Why do liberals think the Nazis were conservative?

When, in January 1933, Hitler became chancellor, the Nazis quickly began work-creation and infrastructure programmes. They exhorted business to take on workers, and doled out credit. Germany’s economy rebounded and unemployment figures improved dramatically: German unemployment fell from almost 6 million in early... show more When, in January 1933, Hitler became chancellor, the Nazis quickly began work-creation and infrastructure programmes. They exhorted business to take on workers, and doled out credit. Germany’s economy rebounded and unemployment figures improved dramatically: German unemployment fell from almost 6 million in early 1933 to 2.4 million by the end of 1934; by 1938, Germany essentially enjoyed full employment. By the end of the 1930s, the government was controlling decisions about economic production, investment, wages and prices. Public spending was growing spectacularly.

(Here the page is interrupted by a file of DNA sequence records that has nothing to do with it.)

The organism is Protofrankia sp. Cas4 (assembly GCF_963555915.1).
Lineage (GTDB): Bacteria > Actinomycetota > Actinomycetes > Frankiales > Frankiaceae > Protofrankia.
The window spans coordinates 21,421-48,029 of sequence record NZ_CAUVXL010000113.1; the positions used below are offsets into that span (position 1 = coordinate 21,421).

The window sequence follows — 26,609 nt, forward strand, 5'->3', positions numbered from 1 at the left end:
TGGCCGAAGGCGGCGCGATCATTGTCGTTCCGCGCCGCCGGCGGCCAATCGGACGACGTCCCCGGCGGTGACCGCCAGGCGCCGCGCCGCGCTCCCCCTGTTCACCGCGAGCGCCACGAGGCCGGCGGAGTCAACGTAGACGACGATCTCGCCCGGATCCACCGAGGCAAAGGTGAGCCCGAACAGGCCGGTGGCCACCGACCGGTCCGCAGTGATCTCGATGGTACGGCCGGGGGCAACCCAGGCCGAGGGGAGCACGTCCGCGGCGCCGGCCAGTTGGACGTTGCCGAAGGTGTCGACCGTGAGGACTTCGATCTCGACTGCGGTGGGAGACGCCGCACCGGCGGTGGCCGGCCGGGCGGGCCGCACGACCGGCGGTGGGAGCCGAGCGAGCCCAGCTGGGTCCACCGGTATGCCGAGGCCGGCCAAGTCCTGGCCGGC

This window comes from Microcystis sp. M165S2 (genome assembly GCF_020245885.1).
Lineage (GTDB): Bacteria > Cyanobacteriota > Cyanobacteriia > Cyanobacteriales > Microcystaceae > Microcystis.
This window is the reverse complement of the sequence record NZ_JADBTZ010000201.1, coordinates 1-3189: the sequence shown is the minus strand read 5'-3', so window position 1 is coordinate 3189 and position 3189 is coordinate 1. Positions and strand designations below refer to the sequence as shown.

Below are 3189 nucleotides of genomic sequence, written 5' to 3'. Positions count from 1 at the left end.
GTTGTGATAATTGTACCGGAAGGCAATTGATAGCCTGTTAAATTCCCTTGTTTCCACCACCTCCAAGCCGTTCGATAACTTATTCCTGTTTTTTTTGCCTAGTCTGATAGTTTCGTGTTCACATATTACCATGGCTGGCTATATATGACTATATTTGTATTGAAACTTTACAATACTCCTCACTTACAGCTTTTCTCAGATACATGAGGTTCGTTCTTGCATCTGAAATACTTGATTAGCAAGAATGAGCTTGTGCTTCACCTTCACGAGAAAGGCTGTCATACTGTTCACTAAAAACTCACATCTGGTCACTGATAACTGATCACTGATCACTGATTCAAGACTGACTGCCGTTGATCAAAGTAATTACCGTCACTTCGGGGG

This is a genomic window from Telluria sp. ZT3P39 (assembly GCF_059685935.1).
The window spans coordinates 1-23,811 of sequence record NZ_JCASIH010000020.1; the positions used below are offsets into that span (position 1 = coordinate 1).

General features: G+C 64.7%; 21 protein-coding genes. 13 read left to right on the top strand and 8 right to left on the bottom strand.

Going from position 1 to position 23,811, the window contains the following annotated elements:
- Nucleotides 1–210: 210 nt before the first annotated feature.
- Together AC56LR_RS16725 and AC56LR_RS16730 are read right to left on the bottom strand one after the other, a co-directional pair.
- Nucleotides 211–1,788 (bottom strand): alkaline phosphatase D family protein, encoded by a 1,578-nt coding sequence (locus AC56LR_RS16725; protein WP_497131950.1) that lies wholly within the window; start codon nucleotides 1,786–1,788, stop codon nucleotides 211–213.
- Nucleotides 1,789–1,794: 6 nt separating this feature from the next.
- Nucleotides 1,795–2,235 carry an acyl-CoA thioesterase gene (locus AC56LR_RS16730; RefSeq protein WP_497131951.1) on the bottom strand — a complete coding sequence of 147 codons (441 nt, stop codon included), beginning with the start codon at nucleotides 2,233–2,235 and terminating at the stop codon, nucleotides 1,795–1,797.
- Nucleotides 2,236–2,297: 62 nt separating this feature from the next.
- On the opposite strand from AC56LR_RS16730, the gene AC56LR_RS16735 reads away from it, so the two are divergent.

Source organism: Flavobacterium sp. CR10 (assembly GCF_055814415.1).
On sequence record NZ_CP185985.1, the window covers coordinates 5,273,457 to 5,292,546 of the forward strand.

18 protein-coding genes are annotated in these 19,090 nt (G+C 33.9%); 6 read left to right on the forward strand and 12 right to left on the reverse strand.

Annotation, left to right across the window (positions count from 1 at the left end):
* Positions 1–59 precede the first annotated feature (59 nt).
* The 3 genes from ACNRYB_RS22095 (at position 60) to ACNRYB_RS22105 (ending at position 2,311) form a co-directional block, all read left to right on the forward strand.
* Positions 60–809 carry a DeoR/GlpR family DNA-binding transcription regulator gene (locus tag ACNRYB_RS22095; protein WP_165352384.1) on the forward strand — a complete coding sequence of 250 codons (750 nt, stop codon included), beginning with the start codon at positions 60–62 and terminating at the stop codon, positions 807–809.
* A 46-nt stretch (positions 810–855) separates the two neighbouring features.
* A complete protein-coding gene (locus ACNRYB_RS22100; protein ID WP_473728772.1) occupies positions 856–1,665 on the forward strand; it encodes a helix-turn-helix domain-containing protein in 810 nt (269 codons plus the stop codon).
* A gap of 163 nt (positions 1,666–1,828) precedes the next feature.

Nazi Germany undertook state intervention in the economy unprecedented in capitalist societies. The Nazis also supported an extensive welfare state (of course, for ‘ethnically pure’ Germans). It included free higher education, family and child support, pensions, health insurance and an array of publically supported entertainment and vacation options. All spheres of life, economy included, had to be subordinated to the ‘national interest’ (Gemeinnutz geht vor Eigennutz), and the fascist commitment to foster social equality and mobility.
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